Clean energy? Coal-to-liquids promise an expensive, polluting scam
In mid-August, the National Coal-to-Liquids Conference in Raleigh County featured a collection of industrialists, politicians and PR practitioners touting the benefits of new plants using an old process to turn coal into liquid fuels.
The cost of petroleum keeps going up, they pointed out, and much of it comes from volatile, unfriendly regions. They want to replace it with liquid made out of coal, an abundant domestic resource. It will be cheaper than gas, they say, provided initial costs are subsidized by taxpayers. Liquid coal burns cleaner than diesel, they claim. They say the carbon dioxide from coal to liquid refineries can be sequestered, and that building and running these plants will create thousands of jobs.
All these claims are true, but they leave a lot out. To begin with, coal may be abundant, but the most easily accessible seams have already been mined, so the expense keeps going up. Doubling national coal extraction, as proposed by coal-to-liquids pushers, would replace only 10 percent of the oil we use. Here in West Virginia, it would mean even more of our beautiful, rich mountains being ravaged, ruined and then “reclaimed” ... used once and thrown away like a tissue.
Secondly, the prices quoted leave out the cost of carbon taxes and carbon sequestration. Why are the backers so feverishly trying to get public support for these projects? Private investors are leery of sinking money into expensive ventures with costs likely to skyrocket once policy finally catches up to the realities of climate change. Some kind of cap-and-trade program or carbon tax now seems inevitable. So those who stand to gain from the plants want to rush these things into production before the regulatory landscape changes, and they want us to foot the bill.
We don’t even know whether sequestration will work. It has never been tried on a large scale. Talk about sequestration works as a kind of bait-and-switch scam: when people talk about the consequences of massive climate change and the need to drastically reduce greenhouse gases, coal interests tout carbon sequestration as a solution. But when it comes to actual proposals, they don’t want to build actual plants that capture and then sequester actual carbon dioxide, because that’s too expensive.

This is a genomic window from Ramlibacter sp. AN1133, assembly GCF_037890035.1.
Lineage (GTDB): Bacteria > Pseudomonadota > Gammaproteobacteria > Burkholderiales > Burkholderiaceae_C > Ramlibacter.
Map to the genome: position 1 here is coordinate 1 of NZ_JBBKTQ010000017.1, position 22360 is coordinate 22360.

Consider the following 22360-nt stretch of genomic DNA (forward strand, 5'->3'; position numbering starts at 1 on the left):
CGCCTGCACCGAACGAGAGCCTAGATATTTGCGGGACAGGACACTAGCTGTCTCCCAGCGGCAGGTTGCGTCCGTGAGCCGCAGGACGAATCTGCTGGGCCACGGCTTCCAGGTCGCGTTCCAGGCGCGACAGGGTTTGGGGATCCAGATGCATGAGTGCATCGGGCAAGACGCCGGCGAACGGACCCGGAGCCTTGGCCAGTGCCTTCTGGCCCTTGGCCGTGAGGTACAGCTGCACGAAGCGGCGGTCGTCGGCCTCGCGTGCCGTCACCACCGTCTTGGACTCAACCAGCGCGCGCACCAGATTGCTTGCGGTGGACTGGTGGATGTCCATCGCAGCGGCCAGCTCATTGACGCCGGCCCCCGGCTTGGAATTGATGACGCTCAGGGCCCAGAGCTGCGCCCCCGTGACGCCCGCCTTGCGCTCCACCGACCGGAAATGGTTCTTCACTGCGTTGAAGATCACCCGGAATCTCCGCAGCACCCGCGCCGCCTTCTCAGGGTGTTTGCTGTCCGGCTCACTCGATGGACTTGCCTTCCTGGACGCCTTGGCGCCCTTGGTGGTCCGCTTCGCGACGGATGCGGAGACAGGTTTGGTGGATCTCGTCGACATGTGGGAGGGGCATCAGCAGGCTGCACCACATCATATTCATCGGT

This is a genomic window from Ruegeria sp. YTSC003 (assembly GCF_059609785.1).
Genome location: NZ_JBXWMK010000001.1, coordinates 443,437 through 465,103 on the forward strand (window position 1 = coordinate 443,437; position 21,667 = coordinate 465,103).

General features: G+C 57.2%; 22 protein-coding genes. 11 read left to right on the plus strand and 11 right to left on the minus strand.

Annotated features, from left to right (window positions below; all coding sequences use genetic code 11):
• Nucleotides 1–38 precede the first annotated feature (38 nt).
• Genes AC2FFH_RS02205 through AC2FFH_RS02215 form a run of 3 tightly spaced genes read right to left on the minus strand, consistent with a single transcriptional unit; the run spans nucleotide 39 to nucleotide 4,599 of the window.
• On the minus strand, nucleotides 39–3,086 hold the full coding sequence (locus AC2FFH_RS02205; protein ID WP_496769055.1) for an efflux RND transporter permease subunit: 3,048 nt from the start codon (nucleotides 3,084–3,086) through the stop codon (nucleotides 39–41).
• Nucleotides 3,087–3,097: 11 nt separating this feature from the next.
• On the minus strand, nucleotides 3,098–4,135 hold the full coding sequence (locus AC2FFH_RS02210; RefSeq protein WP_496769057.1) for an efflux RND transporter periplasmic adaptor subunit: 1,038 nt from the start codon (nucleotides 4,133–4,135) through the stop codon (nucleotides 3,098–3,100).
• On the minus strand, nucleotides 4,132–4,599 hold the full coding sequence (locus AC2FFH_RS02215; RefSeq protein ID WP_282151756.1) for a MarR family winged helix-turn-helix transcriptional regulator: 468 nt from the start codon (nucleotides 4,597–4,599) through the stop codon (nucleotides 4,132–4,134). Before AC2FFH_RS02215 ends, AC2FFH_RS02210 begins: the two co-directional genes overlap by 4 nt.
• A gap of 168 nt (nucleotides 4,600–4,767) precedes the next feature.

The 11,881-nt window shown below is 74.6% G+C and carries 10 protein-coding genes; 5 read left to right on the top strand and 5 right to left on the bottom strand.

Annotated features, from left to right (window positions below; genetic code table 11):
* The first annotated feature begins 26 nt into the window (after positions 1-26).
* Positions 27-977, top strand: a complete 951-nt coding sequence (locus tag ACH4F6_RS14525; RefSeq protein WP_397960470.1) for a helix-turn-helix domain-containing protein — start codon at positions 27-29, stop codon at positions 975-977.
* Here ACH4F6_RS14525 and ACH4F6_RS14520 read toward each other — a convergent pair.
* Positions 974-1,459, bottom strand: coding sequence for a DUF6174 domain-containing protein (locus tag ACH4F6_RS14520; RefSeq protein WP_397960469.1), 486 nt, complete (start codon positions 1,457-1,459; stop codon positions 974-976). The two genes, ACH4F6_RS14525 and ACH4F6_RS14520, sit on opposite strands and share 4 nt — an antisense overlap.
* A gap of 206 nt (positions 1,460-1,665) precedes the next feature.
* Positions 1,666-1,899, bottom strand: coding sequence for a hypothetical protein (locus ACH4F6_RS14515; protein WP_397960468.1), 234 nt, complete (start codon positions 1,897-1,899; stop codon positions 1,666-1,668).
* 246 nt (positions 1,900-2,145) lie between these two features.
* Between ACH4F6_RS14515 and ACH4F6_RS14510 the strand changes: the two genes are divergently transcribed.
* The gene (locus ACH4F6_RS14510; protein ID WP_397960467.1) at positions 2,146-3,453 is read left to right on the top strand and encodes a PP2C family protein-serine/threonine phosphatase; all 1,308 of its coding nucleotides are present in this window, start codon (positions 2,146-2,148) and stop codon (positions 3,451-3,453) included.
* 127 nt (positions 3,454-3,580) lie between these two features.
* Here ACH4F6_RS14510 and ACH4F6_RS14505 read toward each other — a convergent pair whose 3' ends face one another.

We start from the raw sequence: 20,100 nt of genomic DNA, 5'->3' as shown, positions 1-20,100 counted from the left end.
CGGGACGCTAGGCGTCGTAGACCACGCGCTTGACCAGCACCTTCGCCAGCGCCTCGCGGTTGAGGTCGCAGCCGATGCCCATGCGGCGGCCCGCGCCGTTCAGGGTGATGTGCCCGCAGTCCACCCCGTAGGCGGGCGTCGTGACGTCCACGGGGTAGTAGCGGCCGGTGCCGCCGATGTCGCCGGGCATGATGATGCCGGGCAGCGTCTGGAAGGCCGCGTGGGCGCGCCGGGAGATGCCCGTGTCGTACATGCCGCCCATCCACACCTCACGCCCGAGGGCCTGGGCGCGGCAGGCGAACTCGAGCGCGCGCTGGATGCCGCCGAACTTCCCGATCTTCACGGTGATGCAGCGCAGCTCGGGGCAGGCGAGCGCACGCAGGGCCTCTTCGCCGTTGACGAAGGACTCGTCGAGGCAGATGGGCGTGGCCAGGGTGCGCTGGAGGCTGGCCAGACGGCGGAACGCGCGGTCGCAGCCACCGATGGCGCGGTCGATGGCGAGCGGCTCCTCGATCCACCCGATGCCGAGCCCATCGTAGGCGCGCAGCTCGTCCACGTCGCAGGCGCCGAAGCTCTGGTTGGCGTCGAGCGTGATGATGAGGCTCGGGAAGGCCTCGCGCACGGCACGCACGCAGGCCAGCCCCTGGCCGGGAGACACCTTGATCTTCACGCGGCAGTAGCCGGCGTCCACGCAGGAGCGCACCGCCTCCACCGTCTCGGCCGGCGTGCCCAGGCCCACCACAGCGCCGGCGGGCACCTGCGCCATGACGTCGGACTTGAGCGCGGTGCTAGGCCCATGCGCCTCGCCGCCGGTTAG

Then there’s the claim that the fuel burns cleaner than diesel.
It does (although less clean than gasoline). But producing the fuel is a dirty process — and where do you suppose they’ll build these pollution factories? Near the coal, of course, meaning West Virginians will have yet more burdens on our lungs, in a region that has some of the dirtiest air in the country thanks to a dense concentration of old, filthy power plants. (Check out www.cleartheair/dirtypower.)
It’s also perfectly true that building and running and fueling coal-to-liquids plants would create thousands of jobs, but so would building windmills or concentrated solar thermal power plants or solar panels, and we could do any of those things without destroying our mountains, our air, our water and our future
Let’s stop selling this state so cheap! The West Virginia work force has an excellent reputation. Why shouldn’t our federal representatives demand provisions in the energy bills to give laid-off miners and power plant workers first dibs on the new jobs in conservation, efficiency and renewable energy? They should, but they won’t, because our political process guarantees that politicians cater to the needs of their contributors, not their constituents.
Thus we have huge subsidies going into inefficient production of ethanol from corn, because Archer Daniels Midland gives big bucks to politicians. What the rest of us get out of it is higher food prices. If we don’t stand up now, we’ll have a similar scam operating in our own backyard, with tax money wasted on an inefficient way to make fuel from coal, and what we’ll get out of it is more pollution and more destroyed land.
Now is the time to put the pressure on your representatives to vote for real solutions, such as raised gas mileage standards for vehicles, creation of a modern, efficient train system and direction of subsidies for renewable energy into improving the efficiency and lowering the cost of genuine renewables — solar energy, wind and perhaps tidal power and geothermal energy — not into boondoggles to benefit special interest groups.
Wildfire, of Spencer, is a member of and volunteer with the Ohio Valley Environmental Council.